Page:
Tuberculosis

Nurses as effective as doctors in treating HIV patients

SA government policy gets support from researchers at UCT and University of East Anglia, who identify nurses as preferred health providers for ART programmes.

 

Press Release: Nurse-centred care of HIV patients can be just as safe and effective as care delivered by doctors and has a number of specific health benefits, according to a new study led by the University of Cape Town (UCT) and University of East Anglia (UEA).

Price for rapid TB test slashed

The price of a rapid diagnostic test, which slashes the time to reach a diagnosis for the most common drug-resistant strain of tuberculosis, has almost been halved - including in South Africa.

The United States President’s Emergency Plan for AIDS Relief (PEPFAR), the United States Agency for International Development (USAID), UNITAID, and the Bill & Melinda Gates Foundation announced an agreement that will significantly reduce the cost of the rapid TB diagnostic test Xpert MTB/RIF in 145 high-burden and developing countries.

Alcoholics more likely to get TB

Heavy drinkers are three times more likely to have tuberculosis than those who don’t drink heavily. They are also far less likely to complete their TB treatment. This is according to Professor Charles Parry of the Medical Research Council, who believes that TB patients should be screened for alcohol abuse and educated about its dangers.

 

“Heavy alcohol use is a risk factor for an impaired immune system and increases a person’s susceptibility to active TB infection and reactivation of latent disease,” Parry told the third South African TB conference yesterday.

South Africa scores poorly on “Saving Mothers”

Almost 5 000 women died while pregnant or within 42 days of giving birth in South Africa between 2008 and 2010, more than in any of the previous years.

This is according to the Saving Mothers report that summarises findings on the confidential enquiries into maternal deaths in South Africa between 2008 to 2010.

The “big 5” accounted for 86.5% of maternal deaths – Non Pregnancy Related Infections (NPRI) at 40.5% was by far the biggest factor.

The majority of these NPRI conditions were diagnosed before birth (59.7%), but the majority of deaths occurred after the births (60.6%).

Cuba, SA health deal is in good shape

FOURTEEN years ago, Kholekile Shasha joined SA’s nascent doctor training programme in Cuba, unaware of how controversial the state-sponsored initiative would turn out to be.

He came from a poor family, and had finished high school in the Eastern Cape with exam results just shy of the grades needed to study medicine in SA. He leaped at the chance of a free education in Cuba.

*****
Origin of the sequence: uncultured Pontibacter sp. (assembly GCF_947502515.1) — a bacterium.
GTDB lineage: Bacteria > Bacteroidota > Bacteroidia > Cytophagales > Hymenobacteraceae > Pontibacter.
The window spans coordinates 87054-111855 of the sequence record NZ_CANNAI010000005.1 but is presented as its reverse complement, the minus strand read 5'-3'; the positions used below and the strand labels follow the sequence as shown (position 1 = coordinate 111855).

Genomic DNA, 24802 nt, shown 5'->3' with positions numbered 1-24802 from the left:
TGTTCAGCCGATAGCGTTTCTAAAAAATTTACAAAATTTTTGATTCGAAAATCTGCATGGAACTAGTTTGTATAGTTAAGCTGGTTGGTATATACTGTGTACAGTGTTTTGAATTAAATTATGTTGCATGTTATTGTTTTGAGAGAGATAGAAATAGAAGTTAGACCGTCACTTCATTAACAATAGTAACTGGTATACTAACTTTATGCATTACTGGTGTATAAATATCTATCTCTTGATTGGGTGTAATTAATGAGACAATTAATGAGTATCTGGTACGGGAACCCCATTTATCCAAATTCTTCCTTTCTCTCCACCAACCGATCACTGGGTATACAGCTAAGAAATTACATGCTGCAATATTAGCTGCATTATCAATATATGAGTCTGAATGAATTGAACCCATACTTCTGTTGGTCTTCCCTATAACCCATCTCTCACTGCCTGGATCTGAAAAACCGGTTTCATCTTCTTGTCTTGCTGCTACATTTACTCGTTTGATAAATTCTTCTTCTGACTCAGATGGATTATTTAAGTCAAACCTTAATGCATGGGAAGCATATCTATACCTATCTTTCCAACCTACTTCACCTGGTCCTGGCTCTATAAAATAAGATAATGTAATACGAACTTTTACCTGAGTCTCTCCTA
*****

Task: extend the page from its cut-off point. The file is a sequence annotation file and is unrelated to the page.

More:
"I was disadvantaged in terms of colour, and access to education and finance," he says.

Management of Drug-Resistant Tuberculosis - Policy Guidelines

Published by: 
Department of Health (South Africa)

EXECUTIVE SUMMARY
Key Issues in the Management of Drug-Resistant Tuberculosis

1. Multidrug-resistant tuberculosis (MDR-TB) is defined as tuberculosis (TB) disease where there is in vitro resistance to both isoniazid and rifampicin, with or without resistance to other anti-TB drugs. As isoniazid and rifampicin are the two most important first-line TB drugs, their removal through resistance from the anti-TB drug armamentarium has serious implications.

NEIL KIRBY: Is Africa closer to meeting its health targets?

IN 2000, the leaders of 189 nations signed the Millennium Declaration of the United Nations (UN), pledging to free their people from poverty, illiteracy and ill health. This commitment gave rise to the Millennium Development Goals (MDGs), the target date for the achievement of which is 2015.

The eight goals are to: eradicate extreme poverty and hunger; achieve universal primary education; promote gender equality and empower women; reduce child mortality; improve maternal health; combat HIV/AIDS, malaria and other diseases; ensure environmental sustainability; and develop a global partnership for development.

No new HIV infections in 20 years - Motlanthe

The government plans to bring down new HIV infection rates to zero in the next 20 years, Deputy President Kgalema Motlanthe said on Saturday.

Motlanthe was addressing workers and dignitaries at the Goldfields mine in Carletonville, Gauteng on the occasion of world tuberculosis (TB) day.

He said the National Strategic Plan for HIV, TB and sexually transmitted infections (STI) would aim at eliminating new HIV and TB infections, mother to child HIV infections, and have zero preventable deaths as well as discrimination associated with the two viruses.

Drug-resistant strains of TB out of control, warn experts

The fight against new, antibiotic-resistant strains of tuberculosis has already been lost in some parts of the world, according to a senior World Health Organisation expert. Figures show a 5% rise in the number of new cases of the highly infectious disease in the UK.

Dr Paul Nunn, head of the WHO's global TB response team, is leading the efforts against multi-drug resistant TB (MDR-TB). Nunn said that, while TB is preventable and curable, a combination of bad management and misdiagnosis was leaving pharmaceutical companies struggling to keep up. Meanwhile, the disease kills millions every year.